During such dissociative experiences, the need for more conscious and deliberate decision-making is limited, providing negative reinforcement to gamble by reducing tension and escaping wider psychological distress that may be experienced in everyday life Fang and Mowen However, Norman and Shallice argue that there are specific situations where the routine activation of behaviour, at the expense of top-down executive control, is maladaptive.

Unsurprisingly, among the situations Norman and Shallice identify include those where potential danger can be experienced, or situations that require planning and decision-making. Given that gambling is a situation requiring the constant updating of goals and adjustment of behaviour, as well as a situation where harm may be experienced, it may be maladaptive for gambling features such as speed of play to facilitate dissociative experiences.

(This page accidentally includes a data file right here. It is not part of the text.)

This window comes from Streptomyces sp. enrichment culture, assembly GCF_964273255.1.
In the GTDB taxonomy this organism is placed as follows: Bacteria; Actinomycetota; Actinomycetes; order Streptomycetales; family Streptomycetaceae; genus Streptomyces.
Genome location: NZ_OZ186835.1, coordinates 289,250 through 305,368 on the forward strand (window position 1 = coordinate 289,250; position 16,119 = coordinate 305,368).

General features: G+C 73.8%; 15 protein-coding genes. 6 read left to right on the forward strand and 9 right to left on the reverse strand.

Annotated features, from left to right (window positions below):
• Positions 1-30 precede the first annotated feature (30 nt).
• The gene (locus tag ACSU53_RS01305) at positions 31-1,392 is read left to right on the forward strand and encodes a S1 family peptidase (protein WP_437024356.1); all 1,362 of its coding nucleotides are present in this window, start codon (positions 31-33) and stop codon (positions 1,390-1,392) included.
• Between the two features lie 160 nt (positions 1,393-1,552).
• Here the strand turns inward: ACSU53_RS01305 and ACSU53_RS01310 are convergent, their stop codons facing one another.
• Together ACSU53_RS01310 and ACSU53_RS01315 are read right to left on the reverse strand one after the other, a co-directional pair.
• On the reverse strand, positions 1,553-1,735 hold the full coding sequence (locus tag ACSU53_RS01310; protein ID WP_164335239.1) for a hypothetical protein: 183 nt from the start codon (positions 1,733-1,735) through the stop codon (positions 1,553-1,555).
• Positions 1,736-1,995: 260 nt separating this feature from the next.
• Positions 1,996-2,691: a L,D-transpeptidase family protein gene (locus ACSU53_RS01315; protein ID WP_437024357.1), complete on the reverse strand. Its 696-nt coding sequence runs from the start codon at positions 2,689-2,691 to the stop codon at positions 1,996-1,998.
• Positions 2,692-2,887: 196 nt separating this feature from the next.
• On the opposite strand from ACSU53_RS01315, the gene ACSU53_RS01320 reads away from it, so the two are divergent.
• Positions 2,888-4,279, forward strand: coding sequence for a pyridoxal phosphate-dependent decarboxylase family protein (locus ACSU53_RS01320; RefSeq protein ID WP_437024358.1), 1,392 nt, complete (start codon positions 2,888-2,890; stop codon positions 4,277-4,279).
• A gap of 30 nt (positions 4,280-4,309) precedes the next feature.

The subsequent reward, which is exciting and pleasurable to the individual, reinforces the behaviour and consequently leaves individuals highly sensitive to potential rewards and makes extinction of the behaviour difficult. Pickering and Gray argue that dopaminergic fibres ascending from both the substantia nigra and ventral tegmental areas of the brain, that innervate the basal ganglia, together with motor, sensorimotor, and prefrontal regions, are assumed to drive this system.

It has been demonstrated that those with abnormalities in dopaminergic functioning, as well as ventro-medial prefrontal cortex structures, are at risk of developing problem gambling due to abnormalities in the way reward and punishment is processed Goudriaan et al. Therefore, it is perhaps unsurprising that gamblers with increased sensitivity to reward will be attracted to games with high event frequencies, as such games are more likely to provide increased levels of reward in a relatively shorter period of time.